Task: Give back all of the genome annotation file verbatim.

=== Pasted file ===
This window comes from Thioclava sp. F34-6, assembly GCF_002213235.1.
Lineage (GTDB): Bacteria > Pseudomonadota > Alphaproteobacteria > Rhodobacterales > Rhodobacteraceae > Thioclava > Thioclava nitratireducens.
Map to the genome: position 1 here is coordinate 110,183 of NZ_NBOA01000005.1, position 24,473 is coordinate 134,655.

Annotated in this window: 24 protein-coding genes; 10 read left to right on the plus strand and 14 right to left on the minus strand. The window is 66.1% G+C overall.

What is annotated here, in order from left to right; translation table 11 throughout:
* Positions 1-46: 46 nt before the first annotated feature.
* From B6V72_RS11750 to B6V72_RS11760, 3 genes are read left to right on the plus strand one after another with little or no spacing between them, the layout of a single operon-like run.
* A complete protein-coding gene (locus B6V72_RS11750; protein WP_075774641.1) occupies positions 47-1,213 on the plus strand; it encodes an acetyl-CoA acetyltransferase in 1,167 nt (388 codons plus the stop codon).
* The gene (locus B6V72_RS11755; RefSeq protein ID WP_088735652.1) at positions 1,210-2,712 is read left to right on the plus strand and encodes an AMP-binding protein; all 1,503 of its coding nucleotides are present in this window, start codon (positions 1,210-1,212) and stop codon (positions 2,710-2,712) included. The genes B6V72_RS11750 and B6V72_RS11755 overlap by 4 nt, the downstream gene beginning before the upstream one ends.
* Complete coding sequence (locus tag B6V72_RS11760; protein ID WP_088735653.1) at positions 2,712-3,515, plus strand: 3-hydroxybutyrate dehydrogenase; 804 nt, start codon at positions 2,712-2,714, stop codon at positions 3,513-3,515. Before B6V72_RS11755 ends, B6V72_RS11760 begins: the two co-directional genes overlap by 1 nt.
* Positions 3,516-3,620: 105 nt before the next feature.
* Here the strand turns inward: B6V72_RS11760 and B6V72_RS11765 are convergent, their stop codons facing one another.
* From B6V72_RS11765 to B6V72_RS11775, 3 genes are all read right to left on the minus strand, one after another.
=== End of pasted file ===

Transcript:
This window comes from Thioclava sp. F34-6, assembly GCF_002213235.1.
Lineage (GTDB): Bacteria > Pseudomonadota > Alphaproteobacteria > Rhodobacterales > Rhodobacteraceae > Thioclava > Thioclava nitratireducens.
Map to the genome: position 1 here is coordinate 110,183 of NZ_NBOA01000005.1, position 24,473 is coordinate 134,655.

Annotated in this window: 24 protein-coding genes; 10 read left to right on the plus strand and 14 right to left on the minus strand. The window is 66.1% G+C overall.

What is annotated here, in order from left to right; translation table 11 throughout:
* Positions 1-46: 46 nt before the first annotated feature.
* From B6V72_RS11750 to B6V72_RS11760, 3 genes are read left to right on the plus strand one after another with little or no spacing between them, the layout of a single operon-like run.
* A complete protein-coding gene (locus B6V72_RS11750; protein WP_075774641.1) occupies positions 47-1,213 on the plus strand; it encodes an acetyl-CoA acetyltransferase in 1,167 nt (388 codons plus the stop codon).
* The gene (locus B6V72_RS11755; RefSeq protein ID WP_088735652.1) at positions 1,210-2,712 is read left to right on the plus strand and encodes an AMP-binding protein; all 1,503 of its coding nucleotides are present in this window, start codon (positions 1,210-1,212) and stop codon (positions 2,710-2,712) included. The genes B6V72_RS11750 and B6V72_RS11755 overlap by 4 nt, the downstream gene beginning before the upstream one ends.
* Complete coding sequence (locus tag B6V72_RS11760; protein ID WP_088735653.1) at positions 2,712-3,515, plus strand: 3-hydroxybutyrate dehydrogenase; 804 nt, start codon at positions 2,712-2,714, stop codon at positions 3,513-3,515. Before B6V72_RS11755 ends, B6V72_RS11760 begins: the two co-directional genes overlap by 1 nt.
* Positions 3,516-3,620: 105 nt before the next feature.
* Here the strand turns inward: B6V72_RS11760 and B6V72_RS11765 are convergent, their stop codons facing one another.
* From B6V72_RS11765 to B6V72_RS11775, 3 genes are all read right to left on the minus strand, one after another.